Friday, January 08, 2010

Hanko Name Stamps in Japan

One interesting difference between Japan and the West is the use of hanko, or name stamps, when indicating approval on a document, filling out forms at the bank, and so on. A custom imported from China ages ago, virtually every Japanese carries one of these unique name stamps with them. As a newly-arrived gaijin in Japan, having a name stamp meant the ability to choose an official kanji name for myself, and I remember how much fun it was registering my hanko at my local city office. There are various ways to go about assigning kanji characters to a foreigner's name, including basing it on the pronunciation or assigning your name as an unofficial reading for the kanji that represents your name. Incidentally, J-List has a great custom name stamp service, which includes free assigning of a kanji name to you, based on your preferences. The hanko stamps are even legal for use in Japan!

For some reason, it doesn't occur to anyone to steal your hanko stamp and withdraw all your money.

Winter in Japan

Without a doubt, Japan is a country that loves it's seasons. At any time during casual conversation, there's a 23% chance of a Japanese person suddenly saying, "By the way, did you know that Japan has four distinct seasons? Unlike America, which has only two." (Apparently these people need to travel outside of Southern California.) Right now it's winter, time to sit in the kotatsu with the family eating delicious sukiyaki out of a pot in the center of the table, then have some mikan oranges and green tea later. One of my favorite images of winter in Japan are kamakura, traditional igloo-like snow domes which are made as part of winter festivals in the colder parts of Japan, especially Niigata, Akita and Hokkaido. (They're unrelated to the city of Kamakura, with its beautiful Buddha statue.) With electric lights and kotatsu heaters inside, they're a great place to enjoy a little hot sake while feeling the cold beauty of the snow all around you.

Kamakura (snow domes) are a great traditional image of winter in Japan.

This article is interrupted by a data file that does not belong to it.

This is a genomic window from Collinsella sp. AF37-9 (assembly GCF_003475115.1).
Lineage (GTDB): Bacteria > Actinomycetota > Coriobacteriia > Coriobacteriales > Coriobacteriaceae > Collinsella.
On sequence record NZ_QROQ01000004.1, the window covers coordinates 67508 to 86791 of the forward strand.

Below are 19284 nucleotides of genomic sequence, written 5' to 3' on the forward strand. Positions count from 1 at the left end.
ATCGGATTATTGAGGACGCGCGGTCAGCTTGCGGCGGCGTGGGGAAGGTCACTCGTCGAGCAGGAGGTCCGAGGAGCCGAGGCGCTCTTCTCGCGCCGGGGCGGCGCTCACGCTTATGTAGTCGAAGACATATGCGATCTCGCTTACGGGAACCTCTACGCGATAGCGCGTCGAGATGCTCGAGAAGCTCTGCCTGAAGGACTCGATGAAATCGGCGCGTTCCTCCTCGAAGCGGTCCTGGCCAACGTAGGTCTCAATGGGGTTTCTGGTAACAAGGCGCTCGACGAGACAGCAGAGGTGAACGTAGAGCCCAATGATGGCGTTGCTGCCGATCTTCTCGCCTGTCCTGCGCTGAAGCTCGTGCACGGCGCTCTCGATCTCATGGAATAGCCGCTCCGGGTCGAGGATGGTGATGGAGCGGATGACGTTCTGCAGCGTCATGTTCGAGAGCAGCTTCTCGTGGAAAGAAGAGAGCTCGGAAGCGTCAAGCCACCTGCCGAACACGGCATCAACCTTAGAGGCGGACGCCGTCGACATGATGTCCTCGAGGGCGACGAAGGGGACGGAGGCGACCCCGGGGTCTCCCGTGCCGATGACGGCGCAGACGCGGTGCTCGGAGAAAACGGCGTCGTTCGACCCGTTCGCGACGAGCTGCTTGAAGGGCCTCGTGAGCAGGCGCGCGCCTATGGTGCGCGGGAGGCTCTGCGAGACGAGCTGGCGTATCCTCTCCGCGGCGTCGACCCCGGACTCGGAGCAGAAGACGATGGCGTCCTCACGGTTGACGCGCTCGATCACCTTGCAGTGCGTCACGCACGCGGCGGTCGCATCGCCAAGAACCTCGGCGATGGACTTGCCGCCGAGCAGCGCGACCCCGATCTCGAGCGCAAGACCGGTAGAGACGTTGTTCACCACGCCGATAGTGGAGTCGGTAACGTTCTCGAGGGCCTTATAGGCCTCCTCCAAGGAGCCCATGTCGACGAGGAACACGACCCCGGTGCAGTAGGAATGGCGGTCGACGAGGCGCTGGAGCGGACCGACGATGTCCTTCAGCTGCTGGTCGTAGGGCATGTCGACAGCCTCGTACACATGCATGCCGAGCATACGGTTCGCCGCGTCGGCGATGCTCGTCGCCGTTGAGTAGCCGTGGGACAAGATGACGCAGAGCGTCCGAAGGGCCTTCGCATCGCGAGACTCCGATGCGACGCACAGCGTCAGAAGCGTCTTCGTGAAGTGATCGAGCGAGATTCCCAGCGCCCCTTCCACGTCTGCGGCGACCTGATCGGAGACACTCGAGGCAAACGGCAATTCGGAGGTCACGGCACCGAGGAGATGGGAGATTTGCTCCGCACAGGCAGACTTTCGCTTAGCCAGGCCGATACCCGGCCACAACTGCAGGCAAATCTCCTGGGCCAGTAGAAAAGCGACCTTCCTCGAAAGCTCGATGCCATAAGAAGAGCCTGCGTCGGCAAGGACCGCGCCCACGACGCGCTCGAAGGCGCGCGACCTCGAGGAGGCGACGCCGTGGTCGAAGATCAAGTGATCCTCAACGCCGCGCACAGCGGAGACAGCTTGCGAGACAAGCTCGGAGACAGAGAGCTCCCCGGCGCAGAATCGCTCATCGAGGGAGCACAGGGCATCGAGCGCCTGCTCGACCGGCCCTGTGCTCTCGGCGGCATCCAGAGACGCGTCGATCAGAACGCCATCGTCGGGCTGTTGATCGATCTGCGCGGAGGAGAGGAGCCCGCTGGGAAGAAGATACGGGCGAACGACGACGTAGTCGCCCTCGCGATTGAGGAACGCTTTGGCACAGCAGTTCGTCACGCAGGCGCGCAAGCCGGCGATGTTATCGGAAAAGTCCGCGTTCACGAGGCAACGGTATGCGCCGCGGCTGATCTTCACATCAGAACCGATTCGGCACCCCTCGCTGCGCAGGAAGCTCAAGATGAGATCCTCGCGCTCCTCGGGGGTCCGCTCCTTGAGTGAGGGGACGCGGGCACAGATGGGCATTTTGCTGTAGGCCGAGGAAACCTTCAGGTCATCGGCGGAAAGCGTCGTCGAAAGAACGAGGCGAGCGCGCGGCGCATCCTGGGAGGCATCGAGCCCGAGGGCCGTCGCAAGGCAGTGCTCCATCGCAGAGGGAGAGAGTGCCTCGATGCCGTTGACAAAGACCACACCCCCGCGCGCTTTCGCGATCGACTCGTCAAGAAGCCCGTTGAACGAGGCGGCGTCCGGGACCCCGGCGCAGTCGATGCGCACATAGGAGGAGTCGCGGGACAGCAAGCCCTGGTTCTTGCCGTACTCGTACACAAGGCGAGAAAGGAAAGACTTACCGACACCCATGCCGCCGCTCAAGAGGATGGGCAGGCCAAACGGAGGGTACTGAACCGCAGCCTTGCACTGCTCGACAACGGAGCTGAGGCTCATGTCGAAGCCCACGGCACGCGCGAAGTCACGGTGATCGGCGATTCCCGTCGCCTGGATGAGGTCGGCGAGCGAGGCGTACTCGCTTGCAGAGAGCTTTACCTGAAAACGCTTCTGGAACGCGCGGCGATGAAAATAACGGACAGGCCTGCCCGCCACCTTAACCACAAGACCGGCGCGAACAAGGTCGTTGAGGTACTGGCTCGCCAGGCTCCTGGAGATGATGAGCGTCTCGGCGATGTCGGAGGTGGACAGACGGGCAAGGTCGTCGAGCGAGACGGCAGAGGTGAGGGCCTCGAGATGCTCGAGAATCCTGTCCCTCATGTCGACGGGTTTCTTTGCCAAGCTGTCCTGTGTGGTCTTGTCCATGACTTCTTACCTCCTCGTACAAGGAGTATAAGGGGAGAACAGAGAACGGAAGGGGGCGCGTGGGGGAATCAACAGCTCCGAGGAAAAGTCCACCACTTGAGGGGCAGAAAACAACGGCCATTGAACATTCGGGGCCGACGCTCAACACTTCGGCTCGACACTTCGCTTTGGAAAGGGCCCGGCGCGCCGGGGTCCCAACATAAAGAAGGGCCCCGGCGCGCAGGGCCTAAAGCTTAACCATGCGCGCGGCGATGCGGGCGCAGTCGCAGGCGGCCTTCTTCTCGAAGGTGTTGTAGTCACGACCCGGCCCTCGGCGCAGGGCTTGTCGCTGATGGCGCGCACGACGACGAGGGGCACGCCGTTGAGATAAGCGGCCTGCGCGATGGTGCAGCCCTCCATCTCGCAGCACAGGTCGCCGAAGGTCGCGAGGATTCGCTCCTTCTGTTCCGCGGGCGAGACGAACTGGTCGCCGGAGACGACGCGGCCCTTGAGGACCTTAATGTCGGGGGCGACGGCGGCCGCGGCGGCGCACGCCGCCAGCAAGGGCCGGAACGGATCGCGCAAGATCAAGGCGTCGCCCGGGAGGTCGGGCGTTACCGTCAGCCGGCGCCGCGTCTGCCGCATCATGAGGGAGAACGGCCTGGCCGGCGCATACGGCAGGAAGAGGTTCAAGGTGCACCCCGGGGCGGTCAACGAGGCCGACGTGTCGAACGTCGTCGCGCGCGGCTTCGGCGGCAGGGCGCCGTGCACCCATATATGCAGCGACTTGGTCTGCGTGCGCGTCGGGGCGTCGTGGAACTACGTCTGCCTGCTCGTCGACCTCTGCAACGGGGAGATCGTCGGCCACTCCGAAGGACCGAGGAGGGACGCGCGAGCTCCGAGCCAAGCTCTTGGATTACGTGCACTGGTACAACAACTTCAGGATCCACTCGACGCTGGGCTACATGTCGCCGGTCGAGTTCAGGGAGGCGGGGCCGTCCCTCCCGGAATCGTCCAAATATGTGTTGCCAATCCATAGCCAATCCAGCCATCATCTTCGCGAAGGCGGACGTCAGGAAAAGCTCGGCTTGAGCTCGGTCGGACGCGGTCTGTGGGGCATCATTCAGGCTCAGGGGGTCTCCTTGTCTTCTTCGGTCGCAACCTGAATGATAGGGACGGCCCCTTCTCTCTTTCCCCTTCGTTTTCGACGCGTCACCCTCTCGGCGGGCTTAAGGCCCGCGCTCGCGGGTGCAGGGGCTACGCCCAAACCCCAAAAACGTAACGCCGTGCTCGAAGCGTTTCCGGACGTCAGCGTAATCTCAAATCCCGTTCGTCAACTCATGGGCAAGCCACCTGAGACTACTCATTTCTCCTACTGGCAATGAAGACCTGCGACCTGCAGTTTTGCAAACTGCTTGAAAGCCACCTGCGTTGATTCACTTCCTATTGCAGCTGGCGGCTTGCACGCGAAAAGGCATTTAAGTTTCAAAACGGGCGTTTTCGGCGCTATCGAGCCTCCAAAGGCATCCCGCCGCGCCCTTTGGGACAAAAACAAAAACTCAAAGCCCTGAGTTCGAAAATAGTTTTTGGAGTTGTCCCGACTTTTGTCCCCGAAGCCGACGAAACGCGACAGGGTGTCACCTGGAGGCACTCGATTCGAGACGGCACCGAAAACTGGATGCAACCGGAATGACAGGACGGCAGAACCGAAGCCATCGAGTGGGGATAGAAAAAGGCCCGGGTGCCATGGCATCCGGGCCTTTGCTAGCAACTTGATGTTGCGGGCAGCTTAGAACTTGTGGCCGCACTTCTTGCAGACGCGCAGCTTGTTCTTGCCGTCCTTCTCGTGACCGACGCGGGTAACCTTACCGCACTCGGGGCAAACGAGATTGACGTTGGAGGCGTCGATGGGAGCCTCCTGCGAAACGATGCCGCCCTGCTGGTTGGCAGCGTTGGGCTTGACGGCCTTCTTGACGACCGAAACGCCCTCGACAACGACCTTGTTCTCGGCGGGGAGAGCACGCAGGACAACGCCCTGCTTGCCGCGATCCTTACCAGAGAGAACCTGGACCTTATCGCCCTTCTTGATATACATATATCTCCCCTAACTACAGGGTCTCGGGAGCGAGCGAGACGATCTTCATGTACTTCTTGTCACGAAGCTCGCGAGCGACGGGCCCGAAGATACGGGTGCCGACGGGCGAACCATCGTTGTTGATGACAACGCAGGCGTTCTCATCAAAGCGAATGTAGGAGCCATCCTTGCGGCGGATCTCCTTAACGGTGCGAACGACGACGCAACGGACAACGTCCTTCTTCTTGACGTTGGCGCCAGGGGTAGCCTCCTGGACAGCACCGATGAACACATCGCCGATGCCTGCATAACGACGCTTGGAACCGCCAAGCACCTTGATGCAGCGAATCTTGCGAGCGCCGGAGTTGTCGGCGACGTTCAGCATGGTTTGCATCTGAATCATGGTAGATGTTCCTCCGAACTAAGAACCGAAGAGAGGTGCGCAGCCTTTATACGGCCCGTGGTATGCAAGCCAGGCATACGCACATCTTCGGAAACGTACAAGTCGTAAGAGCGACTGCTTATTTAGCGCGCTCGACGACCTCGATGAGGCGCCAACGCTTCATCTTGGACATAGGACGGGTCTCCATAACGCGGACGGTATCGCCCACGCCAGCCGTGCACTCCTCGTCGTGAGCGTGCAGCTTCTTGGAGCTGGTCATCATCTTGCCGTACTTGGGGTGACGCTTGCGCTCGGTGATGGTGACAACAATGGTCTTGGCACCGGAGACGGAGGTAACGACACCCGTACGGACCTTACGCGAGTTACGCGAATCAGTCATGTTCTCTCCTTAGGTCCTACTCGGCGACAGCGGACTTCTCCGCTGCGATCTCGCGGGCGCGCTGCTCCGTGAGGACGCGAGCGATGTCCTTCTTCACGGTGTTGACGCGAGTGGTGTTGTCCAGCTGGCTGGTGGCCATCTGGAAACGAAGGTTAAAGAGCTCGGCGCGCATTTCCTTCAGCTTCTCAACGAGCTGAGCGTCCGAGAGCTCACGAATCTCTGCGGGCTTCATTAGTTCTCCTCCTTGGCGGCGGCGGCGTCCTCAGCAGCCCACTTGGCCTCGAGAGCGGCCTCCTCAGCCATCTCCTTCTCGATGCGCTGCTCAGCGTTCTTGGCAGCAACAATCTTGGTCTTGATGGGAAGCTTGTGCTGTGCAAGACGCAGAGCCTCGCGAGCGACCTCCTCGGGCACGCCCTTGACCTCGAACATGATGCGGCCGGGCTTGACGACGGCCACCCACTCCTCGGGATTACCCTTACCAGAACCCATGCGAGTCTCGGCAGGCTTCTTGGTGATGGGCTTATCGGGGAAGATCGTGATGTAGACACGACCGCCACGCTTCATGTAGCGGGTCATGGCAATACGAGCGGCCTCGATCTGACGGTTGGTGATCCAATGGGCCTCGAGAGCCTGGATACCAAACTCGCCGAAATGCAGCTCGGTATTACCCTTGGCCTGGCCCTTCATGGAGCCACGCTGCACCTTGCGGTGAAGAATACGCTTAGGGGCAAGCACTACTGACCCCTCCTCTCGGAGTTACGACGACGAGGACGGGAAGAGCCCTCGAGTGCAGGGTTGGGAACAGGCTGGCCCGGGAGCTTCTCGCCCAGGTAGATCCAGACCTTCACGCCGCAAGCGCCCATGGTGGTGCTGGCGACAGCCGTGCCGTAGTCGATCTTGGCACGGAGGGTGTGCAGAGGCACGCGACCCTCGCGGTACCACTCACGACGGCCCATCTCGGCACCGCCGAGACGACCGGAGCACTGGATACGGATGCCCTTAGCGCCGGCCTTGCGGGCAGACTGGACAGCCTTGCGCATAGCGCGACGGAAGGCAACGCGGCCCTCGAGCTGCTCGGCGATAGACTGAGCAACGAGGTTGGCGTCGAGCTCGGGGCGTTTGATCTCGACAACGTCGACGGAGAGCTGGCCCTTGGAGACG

Psychoses of Foreigners in Japan

Living in a place as homogeneous as Japan brings out some interesting psychoses in people, and one could fill a book studying what goes on in the minds of foreigners living here. I do believe every gaijin secretly wishes he were the only non-Japanese person in the country, and there's a strange tension that arises when foreigners encounter each other for the first time, as each tries to mentally categorize the other. Many foreigners living in Japan are actively hostile towards the "gaijin talents" who are able to appear on TV only (they say) because they happen to have learned the language well. This is nothing more than jealousy, although I do truly hate that guy Dave Specter, who dyes his black hair blonde to look more like a proper American as he dishes out Hollywood gossip on the morning "wide show." Then there are the "Three Stages of Eye Aversion" that gaijin seem to go through when encountering other foreigners. First, you can't keep from stealing glances at the strange foreign guy riding the train -- his very presence disturbs the glorious harmony in the train car, although for some reason yours doesn't. Then you realize how silly you're being, so you so hello to him, but then you find out that not everyone from Sri Lanka speaks English. Thoroughly embarrassed now, you vow to ever meet eyes with or talk to another foreigner again.

Some gaijin avoid looking at other foreigners.

Various Tidbits

J-List carries thousands of fun products, and one of our favorite categories are Ghibli and Totoro products. We've got a great lineup of Totoro products on the site now, like the plush Totoro and Catbus toys we've restocked today, and that awesome Totoro backpack. We've still got a few of the 2010 Totoro calendar, which functions as a picture frame when 2010 is done, and there are fun Ghibli-blessed snacks, too, like traditional Kompeito candies from Spirited Away or Milk Caramel from Morinaga, a favorite of the Catbus. You can even browse the top 50 Ghibli products on J-List right now -- fun!